Publication details [#11387]

Wilson, Nicole L. and Raymond W., Jr. Gibbs. 2007. Brief reports: Real and imagined body movement primes metaphor comprehension. Cognitive Science 31 (4) : 721–731. 11 pp.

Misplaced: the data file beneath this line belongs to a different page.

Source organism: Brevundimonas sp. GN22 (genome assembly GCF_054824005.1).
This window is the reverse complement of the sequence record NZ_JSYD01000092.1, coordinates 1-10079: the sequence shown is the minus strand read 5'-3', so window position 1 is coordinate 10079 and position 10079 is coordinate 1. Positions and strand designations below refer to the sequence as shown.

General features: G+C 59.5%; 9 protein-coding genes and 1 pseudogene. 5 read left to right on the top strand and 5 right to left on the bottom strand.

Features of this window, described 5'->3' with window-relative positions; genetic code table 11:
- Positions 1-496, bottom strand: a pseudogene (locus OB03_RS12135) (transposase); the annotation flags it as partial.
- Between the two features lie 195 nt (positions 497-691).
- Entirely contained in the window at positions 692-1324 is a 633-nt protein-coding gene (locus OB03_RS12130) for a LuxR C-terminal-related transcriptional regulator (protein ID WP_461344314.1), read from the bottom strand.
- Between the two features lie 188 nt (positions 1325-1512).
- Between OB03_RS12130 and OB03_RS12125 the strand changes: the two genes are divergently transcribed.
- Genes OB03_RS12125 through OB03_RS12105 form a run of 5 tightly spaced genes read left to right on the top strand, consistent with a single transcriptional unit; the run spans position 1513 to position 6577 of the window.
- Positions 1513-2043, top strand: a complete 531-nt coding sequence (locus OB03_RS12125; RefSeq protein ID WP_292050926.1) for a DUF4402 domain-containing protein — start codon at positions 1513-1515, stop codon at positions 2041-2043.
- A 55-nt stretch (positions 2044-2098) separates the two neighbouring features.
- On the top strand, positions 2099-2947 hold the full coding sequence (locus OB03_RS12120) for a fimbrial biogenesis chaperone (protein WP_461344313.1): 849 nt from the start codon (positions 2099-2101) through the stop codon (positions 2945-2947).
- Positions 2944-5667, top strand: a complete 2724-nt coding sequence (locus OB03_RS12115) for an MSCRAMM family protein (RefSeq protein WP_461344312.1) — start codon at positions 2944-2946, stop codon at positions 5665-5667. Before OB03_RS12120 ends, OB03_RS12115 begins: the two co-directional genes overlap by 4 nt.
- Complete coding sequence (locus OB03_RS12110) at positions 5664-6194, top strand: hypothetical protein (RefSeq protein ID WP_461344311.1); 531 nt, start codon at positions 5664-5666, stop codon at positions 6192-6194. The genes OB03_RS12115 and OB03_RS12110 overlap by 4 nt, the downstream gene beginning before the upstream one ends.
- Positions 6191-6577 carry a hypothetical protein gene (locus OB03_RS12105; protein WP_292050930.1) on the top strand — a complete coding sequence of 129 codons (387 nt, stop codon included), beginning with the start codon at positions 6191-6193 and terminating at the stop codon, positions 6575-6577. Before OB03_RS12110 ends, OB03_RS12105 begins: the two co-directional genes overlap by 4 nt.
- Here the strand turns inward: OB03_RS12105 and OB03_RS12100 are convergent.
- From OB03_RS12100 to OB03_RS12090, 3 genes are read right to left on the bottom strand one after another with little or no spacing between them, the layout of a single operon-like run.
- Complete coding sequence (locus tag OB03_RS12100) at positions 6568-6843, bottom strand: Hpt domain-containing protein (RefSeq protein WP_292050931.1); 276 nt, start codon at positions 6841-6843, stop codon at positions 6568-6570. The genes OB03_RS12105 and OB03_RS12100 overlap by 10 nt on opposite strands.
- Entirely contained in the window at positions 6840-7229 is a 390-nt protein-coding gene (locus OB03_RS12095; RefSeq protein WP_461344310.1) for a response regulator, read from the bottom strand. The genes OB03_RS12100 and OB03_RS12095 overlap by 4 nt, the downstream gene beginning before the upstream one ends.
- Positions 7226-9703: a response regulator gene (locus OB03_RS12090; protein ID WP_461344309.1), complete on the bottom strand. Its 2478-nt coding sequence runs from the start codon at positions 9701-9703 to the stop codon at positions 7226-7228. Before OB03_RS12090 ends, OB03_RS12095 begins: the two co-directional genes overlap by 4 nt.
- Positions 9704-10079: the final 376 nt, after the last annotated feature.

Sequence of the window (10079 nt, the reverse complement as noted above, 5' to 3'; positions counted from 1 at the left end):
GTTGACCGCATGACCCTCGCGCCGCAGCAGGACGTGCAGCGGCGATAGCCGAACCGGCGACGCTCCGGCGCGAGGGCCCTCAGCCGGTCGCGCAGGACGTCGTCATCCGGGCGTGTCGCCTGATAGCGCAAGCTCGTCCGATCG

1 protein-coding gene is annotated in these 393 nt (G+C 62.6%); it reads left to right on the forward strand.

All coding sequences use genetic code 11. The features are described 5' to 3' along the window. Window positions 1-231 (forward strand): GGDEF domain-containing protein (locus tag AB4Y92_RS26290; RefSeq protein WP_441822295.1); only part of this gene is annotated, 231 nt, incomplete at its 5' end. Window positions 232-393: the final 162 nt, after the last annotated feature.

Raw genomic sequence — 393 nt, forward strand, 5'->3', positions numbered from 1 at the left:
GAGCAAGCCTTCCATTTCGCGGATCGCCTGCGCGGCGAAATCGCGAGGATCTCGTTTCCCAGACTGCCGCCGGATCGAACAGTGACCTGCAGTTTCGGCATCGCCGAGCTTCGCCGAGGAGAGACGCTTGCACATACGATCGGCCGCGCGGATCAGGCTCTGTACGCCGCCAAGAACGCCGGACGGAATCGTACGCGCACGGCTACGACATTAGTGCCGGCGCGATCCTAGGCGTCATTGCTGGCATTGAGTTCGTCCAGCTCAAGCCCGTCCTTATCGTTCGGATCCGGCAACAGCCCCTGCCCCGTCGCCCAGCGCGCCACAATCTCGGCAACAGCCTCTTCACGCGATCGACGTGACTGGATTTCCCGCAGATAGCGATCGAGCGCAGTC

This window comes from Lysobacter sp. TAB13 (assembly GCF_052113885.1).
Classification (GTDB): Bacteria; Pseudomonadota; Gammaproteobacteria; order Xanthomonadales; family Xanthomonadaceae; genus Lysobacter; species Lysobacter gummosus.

We demonstrate in two experiments that real and imagined body movements appropriate to metaphorical phrases facilitate people's immediate comprehension of these phrases. Participants first learned to make different body movements given specific cues. In two reading time studies, people were faster to understand a metaphorical phrase, such as push the argument, when they had previously just made an appropriate body action (e.g., a push movement) (Experiment 1), or imagined making a specific body movement (Experiment 2), than when they first made a mismatching body action (e.g., a chewing movement) or no movement. These findings support the idea that appropriate body action, or even imagined action, enhances people's embodied, metaphorical construal of abstract concepts that are referred to in metaphorical phrases. (Nicole Wilson and Raymond Gibbs Jr.)